- Located the Sewer Line
One of the most critical steps in digging a trench for sewer line replacement is making sure you are digging in the right location. If you have no idea where your sewer line runs, a video camera inspection can tell you. The technician will run the camera from the sewer clean-out and down the sewer line from your house and can stop at various points. The camera has a radio transmitter that signals its location. At any point, the technician can sweep a locator over the ground so that it reads the signal, allowing you to mark the ground directly above the sewer pipe.
We should be as accurate as possible because you will pay a high price in useless labor for hand-digging at the wrong spot. Work with the technician until you are certain that you have found the accurate location, then paint a line along the entire length of the pipe run with marking paint.
Located the Utility Lines
We called the local utility locater phone number. This is usually a free service to residents that is funded and managed by utility companies. Technicians will mark your yard for electrical, water, gas, and other vital services.
Applied for a Permit
It is highly likely that your community requires a permit as a safety measure to ensure that the work is done correctly. An inspector will visit the work site to make sure the work has been done in compliance with the code. In the case of a sewer line replacement, this is normally done after the new sewer line has been installed but before the trench has been filled.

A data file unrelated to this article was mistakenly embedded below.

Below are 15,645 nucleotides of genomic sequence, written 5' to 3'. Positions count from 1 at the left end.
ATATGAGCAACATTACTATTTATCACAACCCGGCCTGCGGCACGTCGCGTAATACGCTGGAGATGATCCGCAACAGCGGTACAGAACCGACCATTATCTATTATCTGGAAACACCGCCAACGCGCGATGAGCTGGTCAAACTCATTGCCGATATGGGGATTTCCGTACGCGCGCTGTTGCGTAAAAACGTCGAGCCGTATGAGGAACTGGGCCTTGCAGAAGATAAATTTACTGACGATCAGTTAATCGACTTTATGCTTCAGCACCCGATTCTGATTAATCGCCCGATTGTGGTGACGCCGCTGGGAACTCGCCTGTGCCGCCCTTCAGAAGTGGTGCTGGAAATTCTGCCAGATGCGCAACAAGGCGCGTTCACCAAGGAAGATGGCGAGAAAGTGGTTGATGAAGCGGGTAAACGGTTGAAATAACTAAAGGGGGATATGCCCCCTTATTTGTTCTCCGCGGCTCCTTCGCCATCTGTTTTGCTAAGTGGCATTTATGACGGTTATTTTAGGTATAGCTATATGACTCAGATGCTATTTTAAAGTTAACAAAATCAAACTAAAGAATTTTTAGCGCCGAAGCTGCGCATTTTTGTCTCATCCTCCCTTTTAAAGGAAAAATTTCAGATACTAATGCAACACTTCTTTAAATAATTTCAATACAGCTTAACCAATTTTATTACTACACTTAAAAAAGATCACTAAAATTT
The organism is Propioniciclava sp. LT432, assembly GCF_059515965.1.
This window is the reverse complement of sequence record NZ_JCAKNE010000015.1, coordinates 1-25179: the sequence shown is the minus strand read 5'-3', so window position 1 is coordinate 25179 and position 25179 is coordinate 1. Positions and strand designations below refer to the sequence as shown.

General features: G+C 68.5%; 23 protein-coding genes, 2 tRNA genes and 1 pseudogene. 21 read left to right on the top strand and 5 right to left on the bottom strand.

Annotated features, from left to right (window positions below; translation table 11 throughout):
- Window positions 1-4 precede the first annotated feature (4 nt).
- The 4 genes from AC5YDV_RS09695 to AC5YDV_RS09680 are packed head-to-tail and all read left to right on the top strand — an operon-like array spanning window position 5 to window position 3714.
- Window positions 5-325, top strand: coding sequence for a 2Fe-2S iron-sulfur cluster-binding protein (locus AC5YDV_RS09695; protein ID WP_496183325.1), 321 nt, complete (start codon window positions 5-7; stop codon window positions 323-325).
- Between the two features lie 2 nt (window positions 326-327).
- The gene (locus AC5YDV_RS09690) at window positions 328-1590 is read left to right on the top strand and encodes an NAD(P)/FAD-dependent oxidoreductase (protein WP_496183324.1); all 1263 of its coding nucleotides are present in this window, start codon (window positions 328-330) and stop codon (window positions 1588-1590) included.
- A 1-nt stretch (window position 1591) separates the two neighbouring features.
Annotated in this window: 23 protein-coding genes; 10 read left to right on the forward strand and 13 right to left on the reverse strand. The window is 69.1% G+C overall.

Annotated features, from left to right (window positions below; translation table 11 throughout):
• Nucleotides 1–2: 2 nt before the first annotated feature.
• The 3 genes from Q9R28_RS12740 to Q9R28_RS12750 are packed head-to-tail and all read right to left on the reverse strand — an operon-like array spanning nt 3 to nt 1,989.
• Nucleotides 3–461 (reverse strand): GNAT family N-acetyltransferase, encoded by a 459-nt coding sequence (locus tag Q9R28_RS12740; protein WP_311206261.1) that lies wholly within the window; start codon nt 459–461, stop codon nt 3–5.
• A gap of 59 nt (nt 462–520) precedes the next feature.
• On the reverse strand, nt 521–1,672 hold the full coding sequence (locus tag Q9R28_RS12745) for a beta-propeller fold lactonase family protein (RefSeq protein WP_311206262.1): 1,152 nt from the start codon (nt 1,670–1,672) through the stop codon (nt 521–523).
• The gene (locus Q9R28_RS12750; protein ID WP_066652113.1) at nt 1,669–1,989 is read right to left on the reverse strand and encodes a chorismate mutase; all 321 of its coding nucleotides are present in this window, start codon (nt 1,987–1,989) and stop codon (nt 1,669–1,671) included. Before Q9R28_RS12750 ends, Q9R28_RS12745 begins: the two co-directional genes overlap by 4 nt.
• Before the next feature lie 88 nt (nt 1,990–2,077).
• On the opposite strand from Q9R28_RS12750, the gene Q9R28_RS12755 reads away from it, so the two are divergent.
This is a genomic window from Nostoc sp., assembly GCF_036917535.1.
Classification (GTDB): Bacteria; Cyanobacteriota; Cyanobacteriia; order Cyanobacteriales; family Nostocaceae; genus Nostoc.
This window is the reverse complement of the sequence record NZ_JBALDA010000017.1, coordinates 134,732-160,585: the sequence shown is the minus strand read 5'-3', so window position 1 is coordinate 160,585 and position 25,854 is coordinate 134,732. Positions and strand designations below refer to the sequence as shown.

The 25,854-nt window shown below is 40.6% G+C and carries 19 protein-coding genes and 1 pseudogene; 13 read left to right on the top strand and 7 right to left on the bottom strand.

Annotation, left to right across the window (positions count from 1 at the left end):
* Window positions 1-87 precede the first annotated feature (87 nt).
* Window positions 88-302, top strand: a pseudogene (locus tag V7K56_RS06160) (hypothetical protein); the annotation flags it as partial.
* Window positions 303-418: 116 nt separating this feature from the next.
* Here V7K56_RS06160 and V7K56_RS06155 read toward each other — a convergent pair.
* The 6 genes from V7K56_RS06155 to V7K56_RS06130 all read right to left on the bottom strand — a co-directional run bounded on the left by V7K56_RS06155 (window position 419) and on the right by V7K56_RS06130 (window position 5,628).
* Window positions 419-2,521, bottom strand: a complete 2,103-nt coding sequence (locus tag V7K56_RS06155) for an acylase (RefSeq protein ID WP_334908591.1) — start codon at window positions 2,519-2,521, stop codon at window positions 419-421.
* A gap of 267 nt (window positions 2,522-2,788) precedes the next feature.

Break or Remove Obstructions
Before we could get to the soil, we had to remove obstructions such as concrete or brick sidewalks. An 8-pound sledgehammer was used to break up concrete, starting on the edge.
Dug the Sewer Trench
Dug straight down, minimizing side digging as much as possible for the time being. As we were digging, we needed to clip off tree and shrub roots as we encountered them. Some small roots were severed with shovel blade. Other roots were clipped with pruning shears or a hand saw.
Assessed the Sewer Line Problem
The depth at which you reach the sewer line will vary. It can be as shallow as 18 to 30 inches or as much as 5 or 6 feet. But in our cold climate, the pipe will be buried deeper to prevent the pipe from freezing in the winter. But pipe depth is not always a matter of climate.
- Complete the Project
After the sewer replacement was completed, our plumbers made sure to have the work inspected before filling in the trench with gravel and soil. As we filled in the trench, periodically compressed the soil to prevent future settling of the earth.
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